Waiting For Moses by Frank Pollard

By Frank Pollard
Exodus 20:1,2
Deuteronomy 5:22,23

I read in the "Letters to the Editor" this week of someone
calling people like me a "Bible thumper". In reaction, I
thought, "I'd rather hear a solid thump from the Word of God
than the egomanic hollow echoes of an empty mind but I decided
to look up the word "thump". First definition: a solid blow
with a blunt object; second definition: the dull sound made by
that blow. The Bible is indeed a solid and blunt thing and all
too often the sounds made by we Bible thumpers are admittedly
dull, but it should not be. Let me give you a hint. If you
know the author, the Book is much more exciting.
Today as we begin our look at the Ten Commandments, let me
give a thump from two places in holy writ. First, is
Deuteronomy 5:27: Moses is demonstrating that in the mind and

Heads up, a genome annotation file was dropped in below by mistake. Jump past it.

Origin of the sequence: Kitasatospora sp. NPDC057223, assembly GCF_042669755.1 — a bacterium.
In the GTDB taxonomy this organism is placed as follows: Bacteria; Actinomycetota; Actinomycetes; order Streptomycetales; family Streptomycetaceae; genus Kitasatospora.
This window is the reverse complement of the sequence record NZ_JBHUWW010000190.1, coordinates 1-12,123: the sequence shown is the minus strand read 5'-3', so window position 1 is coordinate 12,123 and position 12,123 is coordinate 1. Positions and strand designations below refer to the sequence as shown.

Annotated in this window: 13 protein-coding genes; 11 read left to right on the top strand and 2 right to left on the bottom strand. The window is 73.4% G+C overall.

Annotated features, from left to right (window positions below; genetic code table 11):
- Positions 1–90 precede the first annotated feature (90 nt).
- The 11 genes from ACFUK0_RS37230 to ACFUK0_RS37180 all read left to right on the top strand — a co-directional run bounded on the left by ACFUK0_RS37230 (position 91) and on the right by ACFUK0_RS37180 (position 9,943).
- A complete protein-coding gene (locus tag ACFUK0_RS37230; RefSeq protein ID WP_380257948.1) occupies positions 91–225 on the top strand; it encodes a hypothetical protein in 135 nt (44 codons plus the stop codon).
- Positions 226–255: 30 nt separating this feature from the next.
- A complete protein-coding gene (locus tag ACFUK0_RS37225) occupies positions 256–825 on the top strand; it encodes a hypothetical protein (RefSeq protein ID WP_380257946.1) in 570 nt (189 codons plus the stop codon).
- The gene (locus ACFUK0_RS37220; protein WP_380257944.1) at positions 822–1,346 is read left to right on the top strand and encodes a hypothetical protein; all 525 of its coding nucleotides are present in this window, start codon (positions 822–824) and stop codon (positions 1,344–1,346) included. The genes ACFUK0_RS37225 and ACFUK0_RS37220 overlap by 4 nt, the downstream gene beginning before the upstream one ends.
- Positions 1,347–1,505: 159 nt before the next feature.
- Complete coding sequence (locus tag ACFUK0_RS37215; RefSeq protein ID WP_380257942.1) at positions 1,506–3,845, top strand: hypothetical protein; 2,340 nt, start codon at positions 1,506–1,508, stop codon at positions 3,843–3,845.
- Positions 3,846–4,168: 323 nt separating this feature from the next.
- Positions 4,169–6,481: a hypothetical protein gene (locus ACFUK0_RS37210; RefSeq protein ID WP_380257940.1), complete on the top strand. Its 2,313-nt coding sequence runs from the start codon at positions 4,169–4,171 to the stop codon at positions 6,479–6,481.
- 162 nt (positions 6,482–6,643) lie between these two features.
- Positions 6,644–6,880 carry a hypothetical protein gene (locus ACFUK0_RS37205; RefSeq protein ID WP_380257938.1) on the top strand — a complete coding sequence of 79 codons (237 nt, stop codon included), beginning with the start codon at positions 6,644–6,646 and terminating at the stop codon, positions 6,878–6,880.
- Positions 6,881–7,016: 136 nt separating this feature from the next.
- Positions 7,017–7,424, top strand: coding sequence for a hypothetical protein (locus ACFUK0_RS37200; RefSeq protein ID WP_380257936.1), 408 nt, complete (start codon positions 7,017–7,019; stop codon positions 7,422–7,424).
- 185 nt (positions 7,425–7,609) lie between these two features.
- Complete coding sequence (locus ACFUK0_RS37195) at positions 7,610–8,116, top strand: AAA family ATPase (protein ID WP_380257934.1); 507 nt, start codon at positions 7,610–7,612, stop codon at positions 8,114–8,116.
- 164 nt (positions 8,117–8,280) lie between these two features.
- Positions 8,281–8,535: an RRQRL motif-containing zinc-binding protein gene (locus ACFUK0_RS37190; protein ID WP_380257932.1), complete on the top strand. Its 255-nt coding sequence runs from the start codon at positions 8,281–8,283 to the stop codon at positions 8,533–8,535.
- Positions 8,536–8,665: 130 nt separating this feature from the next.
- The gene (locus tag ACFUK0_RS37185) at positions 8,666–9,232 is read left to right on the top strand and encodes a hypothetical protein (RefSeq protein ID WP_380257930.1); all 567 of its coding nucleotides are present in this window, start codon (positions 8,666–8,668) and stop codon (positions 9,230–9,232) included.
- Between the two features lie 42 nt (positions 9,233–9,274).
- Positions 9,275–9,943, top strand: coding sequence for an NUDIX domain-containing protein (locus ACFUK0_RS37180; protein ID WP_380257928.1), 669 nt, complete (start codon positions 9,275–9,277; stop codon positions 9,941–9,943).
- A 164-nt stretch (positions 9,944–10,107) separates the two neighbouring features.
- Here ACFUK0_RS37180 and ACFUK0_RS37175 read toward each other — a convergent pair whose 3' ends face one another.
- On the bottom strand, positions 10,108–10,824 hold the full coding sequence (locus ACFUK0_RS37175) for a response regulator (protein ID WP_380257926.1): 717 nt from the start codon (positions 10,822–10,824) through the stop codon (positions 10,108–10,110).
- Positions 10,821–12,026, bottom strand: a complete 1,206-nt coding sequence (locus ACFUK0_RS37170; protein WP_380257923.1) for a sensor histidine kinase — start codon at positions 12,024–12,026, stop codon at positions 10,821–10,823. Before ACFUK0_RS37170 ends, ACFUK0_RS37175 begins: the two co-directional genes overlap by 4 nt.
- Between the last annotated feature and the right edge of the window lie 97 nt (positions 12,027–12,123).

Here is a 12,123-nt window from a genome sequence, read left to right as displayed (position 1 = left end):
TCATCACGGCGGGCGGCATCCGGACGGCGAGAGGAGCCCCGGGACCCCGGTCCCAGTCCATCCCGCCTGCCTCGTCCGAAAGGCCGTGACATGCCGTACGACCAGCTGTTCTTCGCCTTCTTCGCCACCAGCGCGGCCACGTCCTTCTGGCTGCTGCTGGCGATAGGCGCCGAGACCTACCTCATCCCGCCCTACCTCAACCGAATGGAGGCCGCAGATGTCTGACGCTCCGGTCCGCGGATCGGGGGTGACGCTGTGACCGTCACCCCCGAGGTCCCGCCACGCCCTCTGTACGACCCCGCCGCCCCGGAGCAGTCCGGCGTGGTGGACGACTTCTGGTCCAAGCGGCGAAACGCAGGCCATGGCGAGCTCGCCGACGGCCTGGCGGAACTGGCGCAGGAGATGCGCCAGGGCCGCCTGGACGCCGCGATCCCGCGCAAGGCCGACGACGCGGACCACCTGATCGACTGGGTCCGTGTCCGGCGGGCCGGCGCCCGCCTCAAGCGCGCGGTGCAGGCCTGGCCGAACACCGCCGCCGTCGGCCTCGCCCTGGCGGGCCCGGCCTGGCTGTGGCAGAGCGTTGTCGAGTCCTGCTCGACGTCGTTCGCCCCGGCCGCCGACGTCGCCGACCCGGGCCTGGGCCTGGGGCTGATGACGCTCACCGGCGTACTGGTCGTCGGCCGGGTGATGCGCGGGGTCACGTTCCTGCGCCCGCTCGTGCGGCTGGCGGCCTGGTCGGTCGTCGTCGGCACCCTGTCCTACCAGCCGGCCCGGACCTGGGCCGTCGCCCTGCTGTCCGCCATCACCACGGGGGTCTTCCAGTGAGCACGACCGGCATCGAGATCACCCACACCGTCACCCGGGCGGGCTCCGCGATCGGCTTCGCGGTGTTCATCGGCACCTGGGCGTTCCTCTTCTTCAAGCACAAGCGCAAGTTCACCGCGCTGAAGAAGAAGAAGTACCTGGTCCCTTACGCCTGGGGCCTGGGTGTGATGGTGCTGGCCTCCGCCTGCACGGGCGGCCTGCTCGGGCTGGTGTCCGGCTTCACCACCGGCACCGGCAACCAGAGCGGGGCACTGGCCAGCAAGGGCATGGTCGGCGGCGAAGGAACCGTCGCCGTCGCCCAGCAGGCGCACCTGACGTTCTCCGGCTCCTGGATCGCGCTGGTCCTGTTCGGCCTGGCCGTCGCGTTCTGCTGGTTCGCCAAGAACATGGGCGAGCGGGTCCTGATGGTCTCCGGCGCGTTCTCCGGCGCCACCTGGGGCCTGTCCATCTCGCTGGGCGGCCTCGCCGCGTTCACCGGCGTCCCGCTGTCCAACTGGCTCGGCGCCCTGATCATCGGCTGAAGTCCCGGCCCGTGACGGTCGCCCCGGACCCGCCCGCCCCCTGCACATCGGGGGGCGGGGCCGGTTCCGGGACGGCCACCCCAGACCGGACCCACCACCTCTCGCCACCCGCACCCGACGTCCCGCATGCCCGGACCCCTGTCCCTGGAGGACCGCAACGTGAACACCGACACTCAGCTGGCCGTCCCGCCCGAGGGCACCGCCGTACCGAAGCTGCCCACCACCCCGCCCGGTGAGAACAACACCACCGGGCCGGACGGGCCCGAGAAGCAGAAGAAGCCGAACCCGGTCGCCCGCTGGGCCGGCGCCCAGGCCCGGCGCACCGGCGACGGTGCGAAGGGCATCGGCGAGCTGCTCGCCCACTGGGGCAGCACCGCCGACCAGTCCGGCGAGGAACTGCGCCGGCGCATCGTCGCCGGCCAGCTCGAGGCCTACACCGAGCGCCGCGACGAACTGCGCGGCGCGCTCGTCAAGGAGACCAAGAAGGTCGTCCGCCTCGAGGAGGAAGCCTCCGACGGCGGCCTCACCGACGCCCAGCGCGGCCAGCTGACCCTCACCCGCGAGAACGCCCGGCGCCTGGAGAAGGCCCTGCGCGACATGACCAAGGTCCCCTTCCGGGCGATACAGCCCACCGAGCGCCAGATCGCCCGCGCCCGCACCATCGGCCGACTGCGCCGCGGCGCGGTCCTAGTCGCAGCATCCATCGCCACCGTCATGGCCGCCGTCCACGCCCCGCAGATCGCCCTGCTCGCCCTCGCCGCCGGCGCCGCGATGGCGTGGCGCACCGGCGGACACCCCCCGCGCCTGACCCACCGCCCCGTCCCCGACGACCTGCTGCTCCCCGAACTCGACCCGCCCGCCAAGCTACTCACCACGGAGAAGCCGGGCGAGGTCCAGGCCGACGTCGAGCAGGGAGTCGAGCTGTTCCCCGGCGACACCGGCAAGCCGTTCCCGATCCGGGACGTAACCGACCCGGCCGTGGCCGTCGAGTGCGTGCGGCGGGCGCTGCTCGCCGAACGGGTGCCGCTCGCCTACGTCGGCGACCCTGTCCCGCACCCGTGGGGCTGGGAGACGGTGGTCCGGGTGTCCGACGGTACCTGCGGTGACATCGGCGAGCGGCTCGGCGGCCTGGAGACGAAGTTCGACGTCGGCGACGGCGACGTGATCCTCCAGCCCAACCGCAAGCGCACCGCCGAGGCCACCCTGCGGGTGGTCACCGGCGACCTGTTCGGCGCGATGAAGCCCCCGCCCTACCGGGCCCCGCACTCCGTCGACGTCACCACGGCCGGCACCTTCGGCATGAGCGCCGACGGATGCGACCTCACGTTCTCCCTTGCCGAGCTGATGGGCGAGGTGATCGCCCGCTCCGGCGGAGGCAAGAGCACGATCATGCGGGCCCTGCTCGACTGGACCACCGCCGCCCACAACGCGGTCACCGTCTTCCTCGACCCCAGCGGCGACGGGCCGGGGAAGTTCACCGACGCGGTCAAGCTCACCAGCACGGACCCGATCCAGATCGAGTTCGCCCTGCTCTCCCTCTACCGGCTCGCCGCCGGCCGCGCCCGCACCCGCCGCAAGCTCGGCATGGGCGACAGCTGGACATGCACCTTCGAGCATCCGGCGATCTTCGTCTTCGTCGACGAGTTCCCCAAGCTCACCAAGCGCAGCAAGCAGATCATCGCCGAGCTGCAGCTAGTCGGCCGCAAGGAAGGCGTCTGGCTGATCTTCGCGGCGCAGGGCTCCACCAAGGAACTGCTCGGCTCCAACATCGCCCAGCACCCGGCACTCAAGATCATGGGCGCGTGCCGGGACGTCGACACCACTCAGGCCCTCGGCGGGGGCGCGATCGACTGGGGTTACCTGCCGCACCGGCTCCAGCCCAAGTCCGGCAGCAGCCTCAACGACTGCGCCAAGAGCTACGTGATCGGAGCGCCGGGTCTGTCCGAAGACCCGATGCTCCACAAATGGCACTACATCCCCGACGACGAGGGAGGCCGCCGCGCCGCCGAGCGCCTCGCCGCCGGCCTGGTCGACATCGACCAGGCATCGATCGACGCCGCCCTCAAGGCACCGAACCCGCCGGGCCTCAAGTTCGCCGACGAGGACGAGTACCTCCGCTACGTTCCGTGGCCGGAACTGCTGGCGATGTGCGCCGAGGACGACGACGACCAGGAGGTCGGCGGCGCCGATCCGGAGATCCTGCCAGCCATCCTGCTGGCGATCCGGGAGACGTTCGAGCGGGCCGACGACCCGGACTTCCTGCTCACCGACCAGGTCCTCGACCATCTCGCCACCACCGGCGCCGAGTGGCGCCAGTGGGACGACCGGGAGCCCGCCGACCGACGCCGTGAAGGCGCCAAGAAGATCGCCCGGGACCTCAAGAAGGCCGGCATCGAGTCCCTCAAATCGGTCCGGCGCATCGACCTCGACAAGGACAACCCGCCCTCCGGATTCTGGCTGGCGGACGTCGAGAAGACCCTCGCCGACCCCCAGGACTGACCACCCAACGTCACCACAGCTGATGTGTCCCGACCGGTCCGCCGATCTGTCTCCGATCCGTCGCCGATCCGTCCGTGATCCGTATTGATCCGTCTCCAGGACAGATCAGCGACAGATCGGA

heart of God it is O.K. for a preacher to repeat sermons. He is
telling them again the message of the Ten Commandments and in
verse 27 he says, "Do you remember what you said to me on the
day God gave us the Ten Commandments? You said, 'Go near and
listen to all the Lord our God says, then tell us whatever the
Lord our God tells you. We will listen and obey."' In Exodus
Chapter 20, verses 1 and 2 we read the introduction to the Ten
Commandments: "And God spoke all these words: 'I am the Lord
your God who brought you out of Egypt, out of the land of
slavery."' Look first at Deuteronomy 5 and think about how much
time these people spent waiting for Moses and how wrong that may
have been.
I the sixth grade a girl came to me and said, "If you like
Mary, I think she may say she likes you." I said, "If you tell
her that if she says she likes me, I might say that I like
her." That poor girl ran back and forth with these
non-committal messages until Mary and I, without ever shaking
hands, got tired of each other but you know I really got to
liking the girl who brought the messages. Do you like the story
of the ...

There are 10415 characters in the full content. This excerpt only shows a 2000 character sample of the full content.

Price:  $4.99 or 1 credit
Sign up for a Free Trial with SermonSearch.com and download this sermon free today!